So, from Trudeau and the government, no penalties for stealing, and that is exactly what tax evasion is. If anyone is playing a game, it’s Trudeau, but it’s a rigged game with Canadians losing to the wealthy thanks to the our political leaders taking on the role of accomplices. It may have started with the Harper gang but it is unconscionable that our government continues to protect cheats with promises of amnesty and demonstrates absolutely no desire to go after the corporations who help them cheat some more. Even after the story broke the CRA was still quietly meeting with KPMG. None of this however is surprising; the Liberals have a history of scandal, of working with Big Business and dipping into the public trough. With the Trudeau crew it looks like we will, over time, witness the return to the bad old days of bad old ways.

Good words mean nothing. We have heard the Senate to which Duffy has returned is not the Senate as Duffy knew it. Don’t believe it. The Senate fails in all counts. The changes made are too little too late. The Senate members will behave for a time but before long, the greedy greasy fingers will again be picking at the public purse.

Trudeau’s government fails because it has proven itself flexible in ethics when Trudeau sanctioned the Wilson-Raybould cocktail dinner. The government also lied to its citizens regarding human rights when it ignored government regulations by signing off on the Saudi Arabia light-armoured vehicle trade deal. Trudeau lied to our veterans when he said he would restore disability pensions. He didn’t. He just increased the lump sum payments. He has done some things I do like but he could do much better; he has changed the tone of parliament and has a balanced cabinet of many capable individuals, there is more openness (but already showing signs of second thoughts on that front) and a better image internationally; for these reasons and a few others, he deserves very high marks. But he also broke his word on the big things that count and this is where he may eventually fail. I would prefer it if he had honoured Canada’s commitment to human rights when trading with other nations today and not down the road; yes, the Saudi deal is big, $15 billion. There are Canadian jobs at stake that too is true. But, as a nation, we have to be counted. Can we really justify setting aside human rights until the next international trade deal? Should monetary concerns really trump when dealing with one of the worst offenders of human rights?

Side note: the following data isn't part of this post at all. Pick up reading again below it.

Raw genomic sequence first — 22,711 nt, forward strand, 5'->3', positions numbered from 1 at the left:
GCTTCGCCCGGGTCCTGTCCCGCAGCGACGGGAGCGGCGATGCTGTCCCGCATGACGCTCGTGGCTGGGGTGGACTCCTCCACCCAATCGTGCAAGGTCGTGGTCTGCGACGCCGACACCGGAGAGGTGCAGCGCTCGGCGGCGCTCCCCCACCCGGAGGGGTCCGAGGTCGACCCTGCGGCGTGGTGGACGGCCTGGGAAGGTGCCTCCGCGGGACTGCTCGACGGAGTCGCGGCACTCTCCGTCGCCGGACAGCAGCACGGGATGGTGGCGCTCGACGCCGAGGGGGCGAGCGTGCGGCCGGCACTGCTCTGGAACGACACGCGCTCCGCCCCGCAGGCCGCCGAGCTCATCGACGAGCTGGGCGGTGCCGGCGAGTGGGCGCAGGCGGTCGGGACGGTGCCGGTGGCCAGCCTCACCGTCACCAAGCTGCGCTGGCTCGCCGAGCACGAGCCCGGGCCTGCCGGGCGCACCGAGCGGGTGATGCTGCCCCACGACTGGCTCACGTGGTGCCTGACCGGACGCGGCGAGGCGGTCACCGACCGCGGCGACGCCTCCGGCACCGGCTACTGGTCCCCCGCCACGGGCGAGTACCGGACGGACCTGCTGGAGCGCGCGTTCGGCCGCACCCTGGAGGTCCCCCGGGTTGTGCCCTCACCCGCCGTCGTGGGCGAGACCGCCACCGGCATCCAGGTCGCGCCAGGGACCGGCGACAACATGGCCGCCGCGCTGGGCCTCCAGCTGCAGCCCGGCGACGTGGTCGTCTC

Nor should he have reneged on his promise to veterans with disabilities. I would prefer he spent less time posing before every camera he meets and think more seriously of what he wants to do and what he will do and be more open about it. He has what it takes, but fudging on ethical matters, even if a little, suggests he is on the same path as others before him. One thing is clear; the people mobbing him still love him even as he jobs them. They at least got a picture with him.

Politics is a filthy game. It needn’t be. But as long as we allow our politicians to bend the rules, to act unethically, to lie, cheat and deceive and to meet in secrecy with the wealthy and powerful special interest, little will change.

Politicians may be corrupt, but so are we. Join Howard Beale: Get mad as hell. Do something!

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But such is the irresistible nature of truth, that all it asks and all it wants, is the liberty of appearing. – Thomas Paine.

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They that can give up essential liberties to obtain a little temporary safety deserve neither liberty nor safety. Benjamin Franklin